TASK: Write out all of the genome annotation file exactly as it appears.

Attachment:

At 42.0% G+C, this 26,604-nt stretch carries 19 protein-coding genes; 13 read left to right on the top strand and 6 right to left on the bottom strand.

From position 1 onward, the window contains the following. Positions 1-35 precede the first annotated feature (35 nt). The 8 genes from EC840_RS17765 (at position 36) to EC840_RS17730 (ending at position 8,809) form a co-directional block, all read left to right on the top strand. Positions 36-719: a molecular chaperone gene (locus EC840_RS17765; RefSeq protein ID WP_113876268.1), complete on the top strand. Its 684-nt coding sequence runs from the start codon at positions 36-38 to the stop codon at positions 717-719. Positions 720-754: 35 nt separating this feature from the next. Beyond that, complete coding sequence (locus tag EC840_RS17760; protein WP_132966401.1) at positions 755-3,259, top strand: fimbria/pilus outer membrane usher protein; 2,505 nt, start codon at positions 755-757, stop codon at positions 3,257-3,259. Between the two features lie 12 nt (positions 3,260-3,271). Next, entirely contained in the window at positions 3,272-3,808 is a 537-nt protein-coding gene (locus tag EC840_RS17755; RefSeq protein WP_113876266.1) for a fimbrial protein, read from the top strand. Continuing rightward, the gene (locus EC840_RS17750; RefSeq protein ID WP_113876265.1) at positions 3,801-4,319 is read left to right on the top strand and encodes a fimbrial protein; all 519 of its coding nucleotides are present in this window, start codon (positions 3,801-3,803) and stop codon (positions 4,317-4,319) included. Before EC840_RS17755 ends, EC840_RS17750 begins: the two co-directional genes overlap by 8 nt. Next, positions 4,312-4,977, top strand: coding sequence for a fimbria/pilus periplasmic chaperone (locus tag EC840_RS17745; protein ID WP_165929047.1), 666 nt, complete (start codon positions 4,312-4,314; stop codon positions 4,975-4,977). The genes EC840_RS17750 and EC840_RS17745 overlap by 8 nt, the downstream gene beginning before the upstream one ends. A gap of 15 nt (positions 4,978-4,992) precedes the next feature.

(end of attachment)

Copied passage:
At 42.0% G+C, this 26,604-nt stretch carries 19 protein-coding genes; 13 read left to right on the top strand and 6 right to left on the bottom strand.

From position 1 onward, the window contains the following. Positions 1-35 precede the first annotated feature (35 nt). The 8 genes from EC840_RS17765 (at position 36) to EC840_RS17730 (ending at position 8,809) form a co-directional block, all read left to right on the top strand. Positions 36-719: a molecular chaperone gene (locus EC840_RS17765; RefSeq protein ID WP_113876268.1), complete on the top strand. Its 684-nt coding sequence runs from the start codon at positions 36-38 to the stop codon at positions 717-719. Positions 720-754: 35 nt separating this feature from the next. Beyond that, complete coding sequence (locus tag EC840_RS17760; protein WP_132966401.1) at positions 755-3,259, top strand: fimbria/pilus outer membrane usher protein; 2,505 nt, start codon at positions 755-757, stop codon at positions 3,257-3,259. Between the two features lie 12 nt (positions 3,260-3,271). Next, entirely contained in the window at positions 3,272-3,808 is a 537-nt protein-coding gene (locus tag EC840_RS17755; RefSeq protein WP_113876266.1) for a fimbrial protein, read from the top strand. Continuing rightward, the gene (locus EC840_RS17750; RefSeq protein ID WP_113876265.1) at positions 3,801-4,319 is read left to right on the top strand and encodes a fimbrial protein; all 519 of its coding nucleotides are present in this window, start codon (positions 3,801-3,803) and stop codon (positions 4,317-4,319) included. Before EC840_RS17755 ends, EC840_RS17750 begins: the two co-directional genes overlap by 8 nt. Next, positions 4,312-4,977, top strand: coding sequence for a fimbria/pilus periplasmic chaperone (locus tag EC840_RS17745; protein ID WP_165929047.1), 666 nt, complete (start codon positions 4,312-4,314; stop codon positions 4,975-4,977). The genes EC840_RS17750 and EC840_RS17745 overlap by 8 nt, the downstream gene beginning before the upstream one ends. A gap of 15 nt (positions 4,978-4,992) precedes the next feature.